Medical care for the Lamplughs was handled on a priority basis. In emergencies, we’d be taken to a doctor or to a hospital. Required school checkups were handled as well.  Betts’ first postwar fulltime job was with our family doctor, Marvin Rombro, so we got a break on those bills. Later, Betts worked for eye doctors, which meant that we received regular eye care.  (Dental care, not so much!)

* * * * *

“Family vacations” also were victims of the Lamplugh financial straits. We seldom had them. The best we could do was for Betts to convince Ben that we needed to take a day trip somewhere. Most such jaunts usually were on Sunday, to Newark, Delaware, an hour or so north of Baltimore. Ben seldom enjoyed these excursions, because he didn’t get along with his mother-in-law, Isabelle Knighton, and the feeling was mutual; but Betts insisted that we keep in touch with her family.  Often on those same Sundays, though, Ben also tried to ensure that his family visited his adored older brother Bill, in nearby Wilmington, obviously trying to match the time we spent with our maternal grandparents in Newark.

Occasionally we’d go on a Sunday “road trip” to a more “exotic” locale, and, desperate as we were to “get the heck out of Dodge,” it didn’t matter where Ben elected to take us. The trips I remember were into western Maryland, where we’d stop at a picnic area and share our lunch with the ants.

1954 Ford Courier Sedan Delivery (tenwheel.com)

And then there were the work trips, when one or all of us would accompany Ben on a service call, usually somewhere in the upper Midwest, for Ottie Gow’s Atlantic Trailer company.  Once, Ben took me along with him to Cleveland or some other midwestern garden spot, traveling in the “Courier,” a small, almost windowless Ford commercial truck that we slept in at least one night. Another time, Ben took the entire family on a long-distance service call in the Courier, Ben and Betts in the front seat, we kids in the back, amid the toilets Ben was transporting. We spent that night in a motel room, with Betts and Ben in one bed and the three of us trying to coexist in the other one.

1956 Ford Country Squire Station Wagon (barrett-jackson.com)

My favorite memory of these “vacations” came one hot summer night. We had no air conditioning at home and the weather was sweltering. A sudden thunderstorm blew through Baltimore, and the night suddenly became cooler. Before the rain ceased completely, Ben and Betts packed us into the rear of our Ford Country Squire station wagon, windows open and a gloriously refreshing (if slightly damp) breeze caressing us as he drove us, in our pajamas, through downtown Baltimore.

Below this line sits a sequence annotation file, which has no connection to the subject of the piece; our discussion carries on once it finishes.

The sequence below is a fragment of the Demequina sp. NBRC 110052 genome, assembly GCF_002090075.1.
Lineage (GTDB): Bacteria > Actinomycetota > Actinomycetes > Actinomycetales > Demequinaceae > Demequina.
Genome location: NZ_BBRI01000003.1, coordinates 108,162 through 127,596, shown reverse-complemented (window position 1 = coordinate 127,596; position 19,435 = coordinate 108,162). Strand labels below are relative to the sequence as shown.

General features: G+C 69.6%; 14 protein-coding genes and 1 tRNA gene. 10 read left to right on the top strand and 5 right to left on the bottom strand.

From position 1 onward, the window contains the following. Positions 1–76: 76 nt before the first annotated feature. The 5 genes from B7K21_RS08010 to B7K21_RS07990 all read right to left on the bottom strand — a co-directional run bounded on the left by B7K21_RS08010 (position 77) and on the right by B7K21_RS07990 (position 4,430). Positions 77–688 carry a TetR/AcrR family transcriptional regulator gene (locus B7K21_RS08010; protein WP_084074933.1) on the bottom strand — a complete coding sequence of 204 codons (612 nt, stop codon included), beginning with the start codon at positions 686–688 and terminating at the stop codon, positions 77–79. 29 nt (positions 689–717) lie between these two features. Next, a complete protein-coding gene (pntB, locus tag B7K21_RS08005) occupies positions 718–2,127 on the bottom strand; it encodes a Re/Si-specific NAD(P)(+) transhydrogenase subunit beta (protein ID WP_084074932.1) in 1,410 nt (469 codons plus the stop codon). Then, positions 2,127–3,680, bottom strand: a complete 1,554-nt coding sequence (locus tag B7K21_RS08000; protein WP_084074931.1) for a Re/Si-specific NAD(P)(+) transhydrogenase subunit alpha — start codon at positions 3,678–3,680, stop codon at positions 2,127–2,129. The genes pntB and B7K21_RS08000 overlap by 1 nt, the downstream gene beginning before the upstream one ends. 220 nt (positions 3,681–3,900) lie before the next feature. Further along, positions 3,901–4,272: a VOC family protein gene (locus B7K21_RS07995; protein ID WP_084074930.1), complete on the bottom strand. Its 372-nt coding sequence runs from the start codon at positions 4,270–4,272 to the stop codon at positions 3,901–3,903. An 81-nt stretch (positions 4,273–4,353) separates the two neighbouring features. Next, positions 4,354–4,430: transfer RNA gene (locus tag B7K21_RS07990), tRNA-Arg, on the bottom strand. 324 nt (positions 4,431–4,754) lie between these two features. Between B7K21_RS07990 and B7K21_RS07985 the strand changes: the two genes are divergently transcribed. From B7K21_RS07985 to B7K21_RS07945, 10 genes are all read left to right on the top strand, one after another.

Ben also occasionally took us to one of the “beaches” in the Middle River area, usually  heavily shaded by trees, because his fair skin burned quickly in full sun. Yet, the shade must have made it difficult for parents to watch their youngsters, because Judy and I both remember near-drowning experiences in those locations, and Rick believes that he’s still uncomfortable in the water because of them.

Hydroplane power boat racing (1959)

A variation of this sort of day trip occurred when Ben worked for Jim Fyle at Gibraltar Trailers. Fyle loved to race hydroplane power boats, and one of Ben’s part-time jobs was to tow Fyle’s boat to the race venue. If the site was local, Ben might take us along. (Betts didn’t think power boat racing was safe, but a day trip was a day trip.)  The races were incredibly noisy, yet at least two of us kids remembered them fondly.

* * * * *

There’s a sense in which Ben was “in,” but not “of,” our family circle.  He seldom arrived home on weeknights until after the rest of us had eaten.  He’d eat dinner with Betts in the kitchen while we watched television in the living room.  Ben eventually joined us, beer in hand, sat in his favorite chair, lit a cigarette, and was shortly out like a light.  He seldom finished that cigarette, which, if we were lucky, burned out in the ashtray; or that beer, which became flat and warm.

Ben also could be convinced to take his family to a local tavern on Saturday or Sunday afternoon, a time-honored family activity in Baltimore.  Our parents joined neighbors to sip beer, talk, perhaps watch television.  The kids played shuffleboard, drank cokes, ate chips or popcorn, and tried their luck with the “claw machine,” which contained cheap “prizes” and was lots was fun to play!

And then there were “crab feasts” we attended, again with neighbors, and the venue was a bit of a drive.  Picture it: an open-sided, covered spot; tables with attached benches; newspaper on the tabletops; and, finally, crabs.  The adults loved this (maybe it was the beer that accompanied the crabs), and I’ll bet many of the kids did, too. Extracting crab meat from the shell seemed more trouble than it was worth to me, though I liked the taste of crab well enough once it had been extracted.

* * * * *

On a few occasions, Ben showed up at an evening event featuring one of his children.  Once, he and Betts came to a winter-themed school show featuring Rus as an “ice skater,” in a rousing production of the “Skater’s Waltz.” Ben also managed to get home in time to observe one of my hapless attempts to play organized baseball.